US envoy hands letter from Trump for Kim to North Korean minister

In Singapore, US Secretary of State Mike Pompeo and Ri shook hands and exchanged words and smiles at a Southeast Asian security forum, but had no formal meeting. (File photo: AFP)
Updated 04 August 2018
0

US envoy hands letter from Trump for Kim to North Korean minister

  • The letter was a response to one from Kim Jong Un to Trump
  • Sung Kim, the US ambassador to the Philippines, who has played a prominent role in US talks with North Korea, handed the letter to Ri Yong Ho

JAKARTA: A US diplomat handed over a letter for North Korean leader Kim Jong Un from US President Donald Trump to North Korea’s foreign minister at a meeting Singapore on Saturday, a US State Department spokeswoman said.
Sung Kim, the US ambassador to the Philippines, who has played a prominent role in US talks with North Korea, handed the letter to Ri Yong Ho on the sidelines of a regional meeting, State Department spokeswoman Heather Nauert said.
She said the letter was a response to one from Kim Jong Un to Trump.
In Singapore, US Secretary of State Mike Pompeo and Ri shook hands and exchanged words and smiles at a Southeast Asian security forum, but had no formal meeting, Nauert said.
Nauert said Pompeo told Ri: “We should meet again soon.” She said Ri replied: “I agree, there are many productive conversations to be had.”


Trump bans ‘bump stocks’ used in Las Vegas mass shooting

Updated 2 min 44 sec ago
0

Trump bans ‘bump stocks’ used in Las Vegas mass shooting

  • President Donald Trump’s Republican Party typically supports gun ownership
  • Owners of “bump stocks” have been given 90 days to turn in or destroy the devices, and they have been blocked from being able to register them.
WASHINGTON: The Trump administration on Tuesday banned the high-power gun attachments of the type used in last year’s Las Vegas shooting massacre of 58 people, giving the owners of “bump stocks” 90 days to turn in or destroy the devices and blocking owners from being able to register them.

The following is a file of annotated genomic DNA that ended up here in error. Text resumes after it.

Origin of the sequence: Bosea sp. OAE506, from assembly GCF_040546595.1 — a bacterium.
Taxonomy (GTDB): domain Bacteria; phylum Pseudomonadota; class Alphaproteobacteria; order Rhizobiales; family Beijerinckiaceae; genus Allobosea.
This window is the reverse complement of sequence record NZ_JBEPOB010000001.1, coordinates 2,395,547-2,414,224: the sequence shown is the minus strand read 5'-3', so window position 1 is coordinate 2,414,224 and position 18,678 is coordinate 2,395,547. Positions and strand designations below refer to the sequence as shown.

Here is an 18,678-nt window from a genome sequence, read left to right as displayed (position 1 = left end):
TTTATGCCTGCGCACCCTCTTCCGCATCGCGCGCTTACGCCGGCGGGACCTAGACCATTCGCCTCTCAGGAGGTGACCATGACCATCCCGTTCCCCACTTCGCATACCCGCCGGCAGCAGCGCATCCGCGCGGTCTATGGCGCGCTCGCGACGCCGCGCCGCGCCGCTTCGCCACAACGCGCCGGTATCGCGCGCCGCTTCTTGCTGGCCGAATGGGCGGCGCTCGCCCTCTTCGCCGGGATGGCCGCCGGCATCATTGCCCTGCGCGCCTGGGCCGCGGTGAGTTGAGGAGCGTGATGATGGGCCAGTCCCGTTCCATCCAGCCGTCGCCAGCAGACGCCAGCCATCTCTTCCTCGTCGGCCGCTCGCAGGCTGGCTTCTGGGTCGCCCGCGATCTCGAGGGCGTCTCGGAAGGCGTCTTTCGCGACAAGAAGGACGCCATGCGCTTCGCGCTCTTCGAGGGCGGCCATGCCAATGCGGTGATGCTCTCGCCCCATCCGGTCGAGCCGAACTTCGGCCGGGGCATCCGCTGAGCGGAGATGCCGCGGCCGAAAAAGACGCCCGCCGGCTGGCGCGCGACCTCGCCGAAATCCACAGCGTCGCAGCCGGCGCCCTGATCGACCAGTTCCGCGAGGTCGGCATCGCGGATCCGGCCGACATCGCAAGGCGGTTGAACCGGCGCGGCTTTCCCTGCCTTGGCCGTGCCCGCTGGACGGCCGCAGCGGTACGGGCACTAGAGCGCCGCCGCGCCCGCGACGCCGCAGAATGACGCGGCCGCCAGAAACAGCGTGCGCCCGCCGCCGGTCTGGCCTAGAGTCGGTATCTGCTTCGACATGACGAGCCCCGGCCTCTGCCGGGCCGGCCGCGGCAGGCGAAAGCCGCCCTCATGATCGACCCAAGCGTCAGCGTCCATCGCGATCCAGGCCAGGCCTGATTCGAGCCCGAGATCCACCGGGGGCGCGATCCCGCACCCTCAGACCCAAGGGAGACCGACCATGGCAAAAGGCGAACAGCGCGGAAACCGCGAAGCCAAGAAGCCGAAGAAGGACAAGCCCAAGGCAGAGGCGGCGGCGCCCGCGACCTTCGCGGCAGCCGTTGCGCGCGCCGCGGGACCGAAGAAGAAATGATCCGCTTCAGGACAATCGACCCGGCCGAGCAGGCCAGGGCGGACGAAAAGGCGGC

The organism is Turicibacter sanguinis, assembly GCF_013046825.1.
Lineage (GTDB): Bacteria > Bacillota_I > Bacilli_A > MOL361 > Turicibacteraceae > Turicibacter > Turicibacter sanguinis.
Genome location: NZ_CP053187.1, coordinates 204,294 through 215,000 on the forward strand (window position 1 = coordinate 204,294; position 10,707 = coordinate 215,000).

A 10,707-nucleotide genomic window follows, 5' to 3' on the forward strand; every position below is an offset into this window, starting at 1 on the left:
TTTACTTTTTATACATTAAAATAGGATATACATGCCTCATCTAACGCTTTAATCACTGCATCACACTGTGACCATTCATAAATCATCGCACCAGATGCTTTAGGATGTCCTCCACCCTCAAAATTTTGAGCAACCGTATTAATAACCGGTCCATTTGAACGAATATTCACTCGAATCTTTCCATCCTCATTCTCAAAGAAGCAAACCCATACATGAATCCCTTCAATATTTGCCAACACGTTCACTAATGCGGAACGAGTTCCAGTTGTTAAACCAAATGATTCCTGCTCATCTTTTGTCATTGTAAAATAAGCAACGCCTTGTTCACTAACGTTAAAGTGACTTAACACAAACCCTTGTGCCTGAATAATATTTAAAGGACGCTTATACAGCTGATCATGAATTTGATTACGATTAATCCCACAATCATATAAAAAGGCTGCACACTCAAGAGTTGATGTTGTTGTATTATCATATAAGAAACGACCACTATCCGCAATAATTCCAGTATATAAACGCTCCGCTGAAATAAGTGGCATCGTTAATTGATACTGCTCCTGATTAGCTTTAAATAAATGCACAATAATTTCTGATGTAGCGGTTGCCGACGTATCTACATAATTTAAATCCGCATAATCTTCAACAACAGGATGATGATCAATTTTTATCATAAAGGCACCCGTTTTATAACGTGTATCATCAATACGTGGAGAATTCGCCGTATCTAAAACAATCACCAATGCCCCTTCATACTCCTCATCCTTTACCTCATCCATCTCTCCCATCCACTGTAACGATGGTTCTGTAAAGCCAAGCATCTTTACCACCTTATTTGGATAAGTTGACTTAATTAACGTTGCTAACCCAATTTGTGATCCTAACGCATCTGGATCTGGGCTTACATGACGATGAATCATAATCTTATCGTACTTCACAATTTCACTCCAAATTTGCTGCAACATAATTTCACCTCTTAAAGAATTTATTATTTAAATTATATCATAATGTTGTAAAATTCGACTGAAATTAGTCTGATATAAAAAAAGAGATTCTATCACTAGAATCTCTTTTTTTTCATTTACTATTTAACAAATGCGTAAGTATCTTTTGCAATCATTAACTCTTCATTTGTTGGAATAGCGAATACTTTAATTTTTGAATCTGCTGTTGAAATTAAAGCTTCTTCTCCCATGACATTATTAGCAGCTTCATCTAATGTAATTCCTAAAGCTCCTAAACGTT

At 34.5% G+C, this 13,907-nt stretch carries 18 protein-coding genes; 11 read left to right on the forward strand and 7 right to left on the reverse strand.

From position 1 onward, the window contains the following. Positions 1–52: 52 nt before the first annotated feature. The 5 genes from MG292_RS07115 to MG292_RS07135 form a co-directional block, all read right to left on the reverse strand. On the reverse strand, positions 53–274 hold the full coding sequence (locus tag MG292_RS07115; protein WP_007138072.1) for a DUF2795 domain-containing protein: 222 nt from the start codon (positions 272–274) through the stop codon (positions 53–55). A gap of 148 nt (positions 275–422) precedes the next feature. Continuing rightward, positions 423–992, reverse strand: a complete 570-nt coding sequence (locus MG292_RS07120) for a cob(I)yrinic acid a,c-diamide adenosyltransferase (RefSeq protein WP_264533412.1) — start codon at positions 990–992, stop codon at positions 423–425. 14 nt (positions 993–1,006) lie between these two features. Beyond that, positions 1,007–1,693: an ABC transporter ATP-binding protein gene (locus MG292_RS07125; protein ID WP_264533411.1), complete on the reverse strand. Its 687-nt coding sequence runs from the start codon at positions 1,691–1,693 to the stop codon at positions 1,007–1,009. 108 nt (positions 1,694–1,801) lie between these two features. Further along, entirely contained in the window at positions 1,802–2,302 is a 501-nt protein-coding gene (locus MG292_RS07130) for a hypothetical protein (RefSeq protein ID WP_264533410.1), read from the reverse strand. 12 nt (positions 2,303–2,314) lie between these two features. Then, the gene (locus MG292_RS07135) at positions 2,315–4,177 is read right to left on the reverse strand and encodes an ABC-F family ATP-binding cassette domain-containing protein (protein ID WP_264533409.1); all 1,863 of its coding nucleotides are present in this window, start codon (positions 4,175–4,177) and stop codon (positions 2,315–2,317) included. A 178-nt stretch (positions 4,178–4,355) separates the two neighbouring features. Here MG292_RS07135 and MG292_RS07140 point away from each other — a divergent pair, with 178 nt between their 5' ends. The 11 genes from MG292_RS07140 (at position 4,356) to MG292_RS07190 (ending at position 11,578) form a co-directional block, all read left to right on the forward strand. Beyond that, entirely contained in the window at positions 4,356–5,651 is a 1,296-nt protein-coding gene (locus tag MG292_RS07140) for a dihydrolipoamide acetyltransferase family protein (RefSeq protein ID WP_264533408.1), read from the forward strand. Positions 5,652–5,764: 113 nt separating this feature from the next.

President Donald Trump’s Republican Party typically supports gun ownership, and its members have fiercely fought off perceived threats to the US Constitution’s Second Amendment guaranteeing Americans the right to bear arms.
His administration, though, is sidestepping any potential debate in Congress in issuing a final rule on Tuesday that adds bump stocks to a definition of machine guns written 80 years ago, during the heyday of gangsters’ use of “tommy guns.”
The attachments use a gun’s recoil to bump its trigger, enabling a semiautomatic weapon to fire hundreds of rounds per minute, which can transform the firearm into a machine gun.
The Justice Department’s regulation follows the lead of many states and retailers that imposed stricter limits on sales of guns and accessories after a deadly shooting in February at a Florida high school.
Gun Owners of America said on Tuesday that it was going to court to fight the new rule and would seek an injunction. The group said the department was attempting to rewrite laws, the regulation would lead to bans on other weapons, and bump stocks do not qualify as machine guns.
On an earlier call with reporters, senior Justice Department officials said they were ready for any possible lawsuit and confident in the review of case law they conducted while writing and revising the regulation. The department received nearly 190,000 comments on its proposal for the regulation.
The websites for the most well-known bump stock manufacturers, Bumpfire System and Slide Fire, displayed notifications on Tuesday that they had already ceased direct sales of the devices. RW Arms, which both manufacturers described as a leading retailer, was not immediately available to comment on the ban.
While bump stocks are not widespread, they are still plentiful in the market, with high sales over the Internet and in big-box stores, the officials said on the call.
Walmart Inc. stopped selling assault firearms and accessories in 2015. After the Feb. 14 shooting at Marjory Stoneman Douglas High School in Parkland, Florida, the retailer raised the minimum age for buying guns at its stores. Other retailers, including Kroger Co, have also raised the minimum buying age.